Is reflection a part of your life? Birthday’s in particular serve as a great mile marker for annual reflection. A few more examples include when my dad passed away, when I got married, and when my kids were born. Personal reflection is important to me. There’s maybe five to seven times per year that I pause to reflect on everything going on in my life.
Fitness is the only fountain of youth. Taking care of yourself and not eating like crap all the time is non-negotiable if you want to maintain your health. I may be guilty with overworking myself from time to time, but it’s also why my body looks the way it does at my age. I remember Frank Zane telling me at 70+ years of age: “Look, you're going to hurt when you're old, but do you want to be hurt from taking your groceries in or do you want to be strong and maybe have a few dings from lifting weights all these years? Either way, you’re going to hurt when you’re old."
Are we going to have some dings here and there or some shit that's fucking creaking? Yes, but can we look and hold an entirely different level of fitness as we get older? 100%
The Kid in Me
Take my quest with dunking a basketball. I really enjoy the process and practice of dunking because it brings out the kid in me. At my age, most people are hanging it up. If you’re 25 years old and you can see what’s possible at age 40, 45, and beyond, then things can get more exciting.
I think about my oldest son, who is a sophomore in high school. If my dad was able to dunk a basketball and/or lift weights with me, then our relationship would have been dramatically different. I’m grateful that I’m able to do these things with my kids.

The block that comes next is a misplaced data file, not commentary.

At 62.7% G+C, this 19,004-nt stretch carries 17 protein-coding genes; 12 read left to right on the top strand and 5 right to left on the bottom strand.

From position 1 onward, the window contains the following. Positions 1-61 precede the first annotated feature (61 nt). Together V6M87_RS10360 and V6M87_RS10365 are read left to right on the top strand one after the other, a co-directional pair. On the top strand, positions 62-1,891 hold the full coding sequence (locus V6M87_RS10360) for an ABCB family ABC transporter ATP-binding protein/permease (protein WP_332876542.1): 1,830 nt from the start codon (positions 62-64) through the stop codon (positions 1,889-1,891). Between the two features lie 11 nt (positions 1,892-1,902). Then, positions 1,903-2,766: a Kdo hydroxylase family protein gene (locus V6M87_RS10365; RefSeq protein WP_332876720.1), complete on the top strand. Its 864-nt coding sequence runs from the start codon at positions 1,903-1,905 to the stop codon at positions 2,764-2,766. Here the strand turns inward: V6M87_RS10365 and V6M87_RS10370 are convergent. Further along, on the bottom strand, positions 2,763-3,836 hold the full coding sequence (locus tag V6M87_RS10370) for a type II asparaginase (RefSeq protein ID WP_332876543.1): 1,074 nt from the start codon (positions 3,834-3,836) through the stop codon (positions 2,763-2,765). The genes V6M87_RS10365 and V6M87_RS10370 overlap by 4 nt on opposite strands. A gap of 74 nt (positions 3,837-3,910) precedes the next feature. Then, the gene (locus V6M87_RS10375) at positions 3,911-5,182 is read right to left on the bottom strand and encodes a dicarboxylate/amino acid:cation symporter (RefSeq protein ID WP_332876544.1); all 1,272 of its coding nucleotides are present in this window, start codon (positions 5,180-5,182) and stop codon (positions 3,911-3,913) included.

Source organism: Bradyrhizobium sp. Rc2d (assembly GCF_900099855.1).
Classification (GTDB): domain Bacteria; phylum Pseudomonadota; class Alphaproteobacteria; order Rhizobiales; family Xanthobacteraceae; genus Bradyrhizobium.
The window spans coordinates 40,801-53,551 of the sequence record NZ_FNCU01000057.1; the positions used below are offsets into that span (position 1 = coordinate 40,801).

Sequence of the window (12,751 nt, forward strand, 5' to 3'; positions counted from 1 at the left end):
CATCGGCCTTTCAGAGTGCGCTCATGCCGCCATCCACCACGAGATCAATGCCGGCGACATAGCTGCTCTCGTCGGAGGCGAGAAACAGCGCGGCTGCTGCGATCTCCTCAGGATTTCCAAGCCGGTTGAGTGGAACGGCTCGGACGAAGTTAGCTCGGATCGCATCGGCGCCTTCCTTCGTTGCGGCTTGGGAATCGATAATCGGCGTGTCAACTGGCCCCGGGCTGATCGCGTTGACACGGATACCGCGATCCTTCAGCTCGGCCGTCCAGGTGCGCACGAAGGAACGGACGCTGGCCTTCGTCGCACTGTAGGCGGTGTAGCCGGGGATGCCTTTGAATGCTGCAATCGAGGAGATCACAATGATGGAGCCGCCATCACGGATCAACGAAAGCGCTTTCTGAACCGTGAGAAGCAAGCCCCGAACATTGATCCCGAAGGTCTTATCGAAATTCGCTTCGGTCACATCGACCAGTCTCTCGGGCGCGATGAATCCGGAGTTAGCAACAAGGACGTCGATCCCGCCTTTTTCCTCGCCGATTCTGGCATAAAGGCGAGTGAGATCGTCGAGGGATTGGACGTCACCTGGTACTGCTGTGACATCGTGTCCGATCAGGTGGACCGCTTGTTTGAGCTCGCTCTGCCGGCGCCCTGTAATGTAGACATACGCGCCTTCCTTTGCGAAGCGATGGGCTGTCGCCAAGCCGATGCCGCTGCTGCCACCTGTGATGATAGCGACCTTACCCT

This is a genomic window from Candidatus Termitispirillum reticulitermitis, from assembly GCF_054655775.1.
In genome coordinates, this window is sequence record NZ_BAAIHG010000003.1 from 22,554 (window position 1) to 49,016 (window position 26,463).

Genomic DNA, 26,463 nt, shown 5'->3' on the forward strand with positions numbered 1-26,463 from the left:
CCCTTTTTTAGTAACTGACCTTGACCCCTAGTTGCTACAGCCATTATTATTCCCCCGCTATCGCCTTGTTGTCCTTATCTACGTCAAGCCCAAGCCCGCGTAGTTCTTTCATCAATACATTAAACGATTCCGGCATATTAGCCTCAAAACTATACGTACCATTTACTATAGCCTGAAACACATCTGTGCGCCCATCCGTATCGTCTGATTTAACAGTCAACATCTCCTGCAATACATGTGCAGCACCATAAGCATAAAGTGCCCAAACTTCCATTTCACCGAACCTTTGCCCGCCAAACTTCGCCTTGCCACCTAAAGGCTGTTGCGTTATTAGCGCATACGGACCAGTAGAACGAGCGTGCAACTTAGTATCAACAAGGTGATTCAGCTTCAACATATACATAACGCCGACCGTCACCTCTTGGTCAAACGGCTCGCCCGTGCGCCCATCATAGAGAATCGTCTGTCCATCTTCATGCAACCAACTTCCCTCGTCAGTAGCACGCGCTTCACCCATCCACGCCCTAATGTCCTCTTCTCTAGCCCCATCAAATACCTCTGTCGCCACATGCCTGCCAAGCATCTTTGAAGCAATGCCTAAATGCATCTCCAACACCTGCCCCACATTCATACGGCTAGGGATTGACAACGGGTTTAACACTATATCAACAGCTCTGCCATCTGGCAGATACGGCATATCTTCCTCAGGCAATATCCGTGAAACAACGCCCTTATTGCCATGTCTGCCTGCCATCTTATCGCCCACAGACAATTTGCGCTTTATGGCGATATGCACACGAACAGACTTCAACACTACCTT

I started my first business when I was 20 years old. I was in my studio painting the walls. The last 20 years have been a crazy ride, to say the least. To this day, I’m still knocking on doors. That’s why things are exciting, and it’s why we continue to get positive results.
The world “retirement” doesn’t really resonate with me. When I hear the word retirement, I think of someone just chilling and not doing much at all. It’s difficult for me to grasp that because I see people like Arnold Schwarzenegger and Louie Simmons producing content in their 70’s. These guys are legends, and people that I aspire to be like because they love what they do.
One constant in my life is my love of lifting weights. That has never changed since age 13. When I hit 15, I started to understand the value of helping people lift weights. That’s when my life began to take shape. Helping someone become a more confident person is highly fulfilling. Whether I'm teaching my kids, members on my site, or on social media… it’s all oxygen to continue on. That’s the sauce. Seeing the impact of my work helps to make me realize that I’m doing what I should be doing.
No Finish Line
Over the past 20 years I’ve been working towards creating a better balance with my family, work, and hobbies. It’s a struggle at times, but I know I’ve gotten better with it as I’ve gotten older. We’re all on a personal journey of getting more out of ourselves. That’s how it should be. There’s no finish line. There’s always the next “thing.” That’s how we grow.
It feels like my life has been split up into different phases. High school and the early struggle years feel like a different life. Building a personal training studio, struggling to pay my bills, struggling to find new clients, and struggling to compete.
MusclePharm is another chapter. Business, growth, and chaos. Blew up to 240, then went all the way back down to 165 lbs. I was able to meet and work alongside some high-level people, but I also experienced an unfortunate ending. Post-MusclePharm brought a clean slate. I was able to do what I love to do, I was able to leverage my time, and I was able to do more content. And now there’s Max Effort Muscle.
Are you happy with the way you look? Is your confidence where I want it to be? It doesn't matter what level you're at. Every year is some type of benchmark because so many things can change.